“I always say there are two kinds of arguments,” says Sandmonkey. “There are the arguments in which you hope to find the truth and the arguments in which you want to defend an established truth.” It’s the first type of argument that seems to be prevailing. Take this post by Charles Malik (also a pseudonym), a Lebanese blogger, who found himself exploring the Israeli blogosphere last April, by chance on Holocaust Remembrance Day. He asks questions that would seem almost blasphemous considering the climate in the Middle East:
Think about what Israelis deal with on a daily basis: frequent suicide bombs, support for such attacks by the popularly elected Palestinian government, threats of annihilation from a country arming itself with nuclear weapons, constant words of hate from the Arabic speaking world, and remembrances of the Holocaust … . Not knowing about “them” is the worst crime we can commit. It invalidates them as humans, as if they don’t even matter. They are Stalin’s faceless enemy, the rabid dog, the evil bloodsuckers whom it is righteous to kill. Our papers definitely need to start covering more than major political events in Israel. We should remember their tragedies.
If the Arab bloggers tend to be those who have been exposed to the West, many of the Israelis interacting with them are recent immigrants like Lisa Goldman, who arrived six years ago, and Lirun Rabinowitz, who has been living in Israel for a year and a half. Rabinowitz shares his blog with a Lebanese woman and was recently invited to be a co-author on the United Arab Emirates community blog and, even more surprisingly, on an annual Ramadan blog, in which various bloggers write about how the Muslim holiday is celebrated in their countries. Recently, on the UAE blog, he was accused in the comments section of being needlessly provocative for putting the words “Tel Aviv” after his name at the end of his posts. To his surprise, a number of Arab readers rushed to his defense in the comments section.
Rabinowitz says that perusing the Arab blogosphere has deepened his understanding of what is happening inside Arab society. “When I go to them, I see what are they worrying about, what are they wondering, how they are feeling, what level of analysis they are putting on things, how keen they are to see my side, and when they are only prepared to see their own. Is there room for bridging? And I learn a lot about what their knee-jerk reaction looks like, what their analysis looks like, what their fears look like.” And to him, that added layer of knowledge is a rebuke to the other forces in Israeli society that he feels are trying to define the “enemy” for him. “You want to tell me that these people are stupid? Well, they’re not,” says Rabinowitz. “You want to tell me that these people want to live in a dictatorship? Well, they don’t. You want to tell me that they can’t be Muslim and tolerant and friendly at the same time? Well, it’s wrong. You want to tell me that they hate me just because they’re Muslim and I’m Jewish? Well that’s wrong, too. And they prove that to me every day. And I get this amazing opportunity to dispel every demonic myth and every stupid stereotype that I could have ever thought of, and that’s amazingly liberating.”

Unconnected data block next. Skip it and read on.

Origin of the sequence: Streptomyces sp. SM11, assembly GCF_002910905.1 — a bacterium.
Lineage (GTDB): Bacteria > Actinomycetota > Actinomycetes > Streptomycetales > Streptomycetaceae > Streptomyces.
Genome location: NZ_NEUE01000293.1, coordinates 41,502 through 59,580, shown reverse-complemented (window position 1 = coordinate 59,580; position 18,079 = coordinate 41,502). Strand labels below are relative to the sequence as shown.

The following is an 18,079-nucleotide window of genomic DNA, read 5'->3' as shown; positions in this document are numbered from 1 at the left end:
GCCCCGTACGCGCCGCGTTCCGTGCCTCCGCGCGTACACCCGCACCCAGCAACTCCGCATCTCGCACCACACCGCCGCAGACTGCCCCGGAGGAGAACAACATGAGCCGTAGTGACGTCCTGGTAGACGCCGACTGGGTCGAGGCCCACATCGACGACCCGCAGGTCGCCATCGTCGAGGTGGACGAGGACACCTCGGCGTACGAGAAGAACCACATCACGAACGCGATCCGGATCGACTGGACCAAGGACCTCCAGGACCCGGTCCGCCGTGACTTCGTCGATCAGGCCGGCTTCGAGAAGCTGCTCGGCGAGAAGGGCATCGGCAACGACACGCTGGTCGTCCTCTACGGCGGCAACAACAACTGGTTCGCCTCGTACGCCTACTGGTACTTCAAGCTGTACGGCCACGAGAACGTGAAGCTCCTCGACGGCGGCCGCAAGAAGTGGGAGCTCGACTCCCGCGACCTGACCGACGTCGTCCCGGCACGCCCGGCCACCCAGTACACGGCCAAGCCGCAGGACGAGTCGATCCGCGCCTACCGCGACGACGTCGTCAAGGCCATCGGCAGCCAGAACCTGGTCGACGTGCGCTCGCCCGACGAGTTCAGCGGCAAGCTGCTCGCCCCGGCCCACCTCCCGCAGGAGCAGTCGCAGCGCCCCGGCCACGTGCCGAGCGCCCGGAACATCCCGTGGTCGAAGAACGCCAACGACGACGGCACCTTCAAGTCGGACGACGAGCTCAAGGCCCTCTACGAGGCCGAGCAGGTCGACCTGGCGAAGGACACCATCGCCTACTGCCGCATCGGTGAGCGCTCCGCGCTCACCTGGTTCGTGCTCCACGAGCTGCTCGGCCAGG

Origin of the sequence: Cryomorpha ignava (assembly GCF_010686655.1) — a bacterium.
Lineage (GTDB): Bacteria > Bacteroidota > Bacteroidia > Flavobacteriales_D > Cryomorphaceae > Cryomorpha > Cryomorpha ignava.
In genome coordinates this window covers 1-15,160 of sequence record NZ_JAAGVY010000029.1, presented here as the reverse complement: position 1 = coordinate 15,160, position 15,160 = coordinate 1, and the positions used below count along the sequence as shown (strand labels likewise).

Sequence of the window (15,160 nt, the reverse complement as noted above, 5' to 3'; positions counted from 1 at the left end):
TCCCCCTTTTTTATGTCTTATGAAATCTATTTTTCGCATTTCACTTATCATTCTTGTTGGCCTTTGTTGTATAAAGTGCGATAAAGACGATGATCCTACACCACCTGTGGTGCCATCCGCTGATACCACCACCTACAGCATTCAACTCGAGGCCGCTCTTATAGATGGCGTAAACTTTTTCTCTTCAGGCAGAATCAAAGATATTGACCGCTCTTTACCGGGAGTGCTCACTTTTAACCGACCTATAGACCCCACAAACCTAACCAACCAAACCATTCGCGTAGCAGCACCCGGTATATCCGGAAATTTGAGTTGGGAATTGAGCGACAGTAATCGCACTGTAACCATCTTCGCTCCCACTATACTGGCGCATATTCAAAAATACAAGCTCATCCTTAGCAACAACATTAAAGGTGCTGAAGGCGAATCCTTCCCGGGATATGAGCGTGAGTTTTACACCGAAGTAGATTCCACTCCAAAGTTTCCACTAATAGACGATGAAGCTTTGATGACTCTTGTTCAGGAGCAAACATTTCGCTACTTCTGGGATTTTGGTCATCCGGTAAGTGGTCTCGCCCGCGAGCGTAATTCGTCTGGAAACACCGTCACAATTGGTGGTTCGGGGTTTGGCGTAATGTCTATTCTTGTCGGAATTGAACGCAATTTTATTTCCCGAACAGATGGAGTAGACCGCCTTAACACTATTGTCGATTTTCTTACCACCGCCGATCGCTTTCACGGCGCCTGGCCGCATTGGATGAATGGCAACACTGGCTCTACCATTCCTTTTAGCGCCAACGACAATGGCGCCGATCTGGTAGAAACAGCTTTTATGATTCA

Is this hopeful? Yes, as long as one keeps in mind, once again, what a small segment of the population, both Arab and Israeli, is sitting in front of glowing screens and reaching out to the “other.” The bloggers will say, universally, that revolutions almost always start with a tiny elite. But we are a long way from this revolution’s doorstep. Instead, this blogosphere feels more like a small community of open-minded young people who have discovered pathways that were previously closed.
Still, seeds do grow. The grass-roots student wing of the civil rights movement, born at Shaw University in Raleigh, North Carolina, in 1960, in what evolved into the Student Nonviolent Coordinating Committee (or SNCC), was made up of young people, privileged enough to be attending college but not content with the pace of integration in America. They made themselves into a vanguard, tearing holes in walls so that others could then pass through after them. Someone had to take the first step, and who better than they — young, educated, and sensitive to the restrictions that were going to be placed on their personal and communal advancement.